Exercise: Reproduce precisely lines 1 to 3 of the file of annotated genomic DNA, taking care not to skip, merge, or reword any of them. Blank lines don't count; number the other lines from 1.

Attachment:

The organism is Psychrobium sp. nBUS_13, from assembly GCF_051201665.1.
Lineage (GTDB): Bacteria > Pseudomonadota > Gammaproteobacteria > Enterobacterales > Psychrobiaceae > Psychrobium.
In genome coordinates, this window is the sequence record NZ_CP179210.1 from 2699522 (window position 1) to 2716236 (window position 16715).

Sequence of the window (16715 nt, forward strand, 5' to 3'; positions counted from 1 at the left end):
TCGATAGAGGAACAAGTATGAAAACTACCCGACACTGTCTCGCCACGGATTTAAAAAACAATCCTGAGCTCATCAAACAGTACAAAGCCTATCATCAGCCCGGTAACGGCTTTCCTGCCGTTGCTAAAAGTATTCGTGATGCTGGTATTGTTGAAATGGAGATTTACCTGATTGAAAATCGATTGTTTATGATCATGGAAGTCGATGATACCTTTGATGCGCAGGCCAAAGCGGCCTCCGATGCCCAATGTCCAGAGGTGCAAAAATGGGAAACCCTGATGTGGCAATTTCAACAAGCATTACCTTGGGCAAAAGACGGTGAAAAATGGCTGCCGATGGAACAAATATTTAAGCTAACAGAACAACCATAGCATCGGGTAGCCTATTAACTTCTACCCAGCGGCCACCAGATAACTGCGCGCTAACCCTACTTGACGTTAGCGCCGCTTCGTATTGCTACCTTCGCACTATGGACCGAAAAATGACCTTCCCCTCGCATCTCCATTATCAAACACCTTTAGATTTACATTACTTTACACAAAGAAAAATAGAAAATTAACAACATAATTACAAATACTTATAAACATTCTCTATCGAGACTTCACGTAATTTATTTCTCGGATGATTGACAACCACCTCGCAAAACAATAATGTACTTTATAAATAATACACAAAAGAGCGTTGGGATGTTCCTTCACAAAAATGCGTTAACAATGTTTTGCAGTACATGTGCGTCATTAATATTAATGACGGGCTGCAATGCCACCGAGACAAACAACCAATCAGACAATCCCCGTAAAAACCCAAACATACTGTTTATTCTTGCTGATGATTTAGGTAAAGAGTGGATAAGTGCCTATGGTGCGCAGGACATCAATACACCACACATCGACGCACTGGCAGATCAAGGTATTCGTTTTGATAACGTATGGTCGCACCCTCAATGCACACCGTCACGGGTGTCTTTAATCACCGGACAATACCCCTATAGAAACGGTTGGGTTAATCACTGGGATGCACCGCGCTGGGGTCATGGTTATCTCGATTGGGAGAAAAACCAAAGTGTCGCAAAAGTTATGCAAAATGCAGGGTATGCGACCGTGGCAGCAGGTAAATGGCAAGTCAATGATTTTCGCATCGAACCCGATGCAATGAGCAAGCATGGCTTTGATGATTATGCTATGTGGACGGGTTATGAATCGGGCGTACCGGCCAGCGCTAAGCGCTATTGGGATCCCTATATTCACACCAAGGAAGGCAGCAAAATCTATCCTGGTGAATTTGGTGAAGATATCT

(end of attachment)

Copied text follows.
The organism is Psychrobium sp. nBUS_13, from assembly GCF_051201665.1.
Lineage (GTDB): Bacteria > Pseudomonadota > Gammaproteobacteria > Enterobacterales > Psychrobiaceae > Psychrobium.
In genome coordinates, this window is the sequence record NZ_CP179210.1 from 2699522 (window position 1) to 2716236 (window position 16715).